Throughout history, women have outlived men. But financial planning for women simply hasn’t caught up with that of men. Generations ago, not many women were working, so it makes sense that they were doing less financial planning. Over the past couple of generations, many more women are in the workforce and spending more time on their own financial planning. Married couples should make sure that both spouses have a good retirement plan in place and single women need these plans just as much as single men do. In “The boomer woman’s guide to annuities,” Marketwatch’s Melody Juge offers great advice for comparing annuities for your financial plan. Many baby boomers are looking for investments with little risk. Annuities are worth considering for risk averse men and women approaching retirement
First of all, you need to ask yourself a few questions about purchasing an annuity product. What specific benefits do you want from an annuity and is that the only place to get those benefits? Are you purchasing an annuity because your portfolio needs one and have you done the correct research necessary? Make sure to speak with an advisor about the costs and benefits of an annuity product so that you know an annuity is right for your individual plan. Oftentimes, annuities are the right product to meet an income need in retirement, whether bought with a 401k transfer or an inheritance.
Next, you should determine exactly what you want from an annuity so you can make an educated decision about the type. There are many different annuity products, such as indexed, fixed, and variable. Meet with an expert to find out which annuity meets an income need, a need for tax deferral, or the desire to replace bonds or CDs in your financial plan. If you are looking for guaranteed monthly income to supplement Social Security payments, what time frame will you need to receive the income payments over? Some annuities pay over your lifetime while others are used for short term purposes. You should also take into consideration the surrender charges with annuities so that you use only money that you won’t need immediate access to in the case of an emergency.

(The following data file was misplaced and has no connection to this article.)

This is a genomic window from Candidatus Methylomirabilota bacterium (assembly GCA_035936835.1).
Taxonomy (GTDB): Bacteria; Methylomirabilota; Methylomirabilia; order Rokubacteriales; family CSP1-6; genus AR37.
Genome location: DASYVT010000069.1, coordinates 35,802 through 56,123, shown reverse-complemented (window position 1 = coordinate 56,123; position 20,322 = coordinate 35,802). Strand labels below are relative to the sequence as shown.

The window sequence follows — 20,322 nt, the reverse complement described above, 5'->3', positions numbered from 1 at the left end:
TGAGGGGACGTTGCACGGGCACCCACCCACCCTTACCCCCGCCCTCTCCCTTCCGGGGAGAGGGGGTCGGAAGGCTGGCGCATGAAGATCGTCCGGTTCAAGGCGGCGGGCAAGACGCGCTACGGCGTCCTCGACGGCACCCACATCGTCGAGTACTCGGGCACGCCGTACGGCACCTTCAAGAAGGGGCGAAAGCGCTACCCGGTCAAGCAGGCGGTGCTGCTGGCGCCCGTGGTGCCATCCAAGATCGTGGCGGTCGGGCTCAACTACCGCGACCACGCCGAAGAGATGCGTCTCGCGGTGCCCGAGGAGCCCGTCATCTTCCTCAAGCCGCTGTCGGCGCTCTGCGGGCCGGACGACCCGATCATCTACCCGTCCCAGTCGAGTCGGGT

When looking at the specific annuity product and all of the extras that it may have to offer, keep your list of needs handy. By shopping based on the list of needs that you want an annuity to meet, you won’t be sold extra riders that you don’t need. Everything you add to an annuity costs money, so only add the specific benefits for which you are looking. You are able to stay in control of the annuity process when you know exactly what you are looking for.
The author cautions against making direct comparisons between different types of annuities. Indexed, variable, and fixed annuities can offer very different things, so it can be detrimental to make direct comparisons. Instead, find the answers to some basic questions for each type of annuity you think might work for you. Look for the surrender charges, surrender time period, whether there are annual fees and how much they cost. Also ask how much you can withdraw yearly penalty-free. Be sure to know all of the fees, what they are for, and if the added benefit is really of use to you.
Since most annuity products are not sold directly to the public, you will likely need a registered advisor to help you select an annuity. Advisors can have many different types of licenses, so the article describes the licensing requirements to sell fixed annuities, indexed annuities, variable annuities, and life insurance. As much as you need to do your research on the types of annuities, you will want to know about the advisor you select and their qualifications as well. It sounds like a lot of work and research to find the right annuity for your retirement, but it is worthwhile when you find a product that will alleviate your financial concerns.
Written by Rachel Summit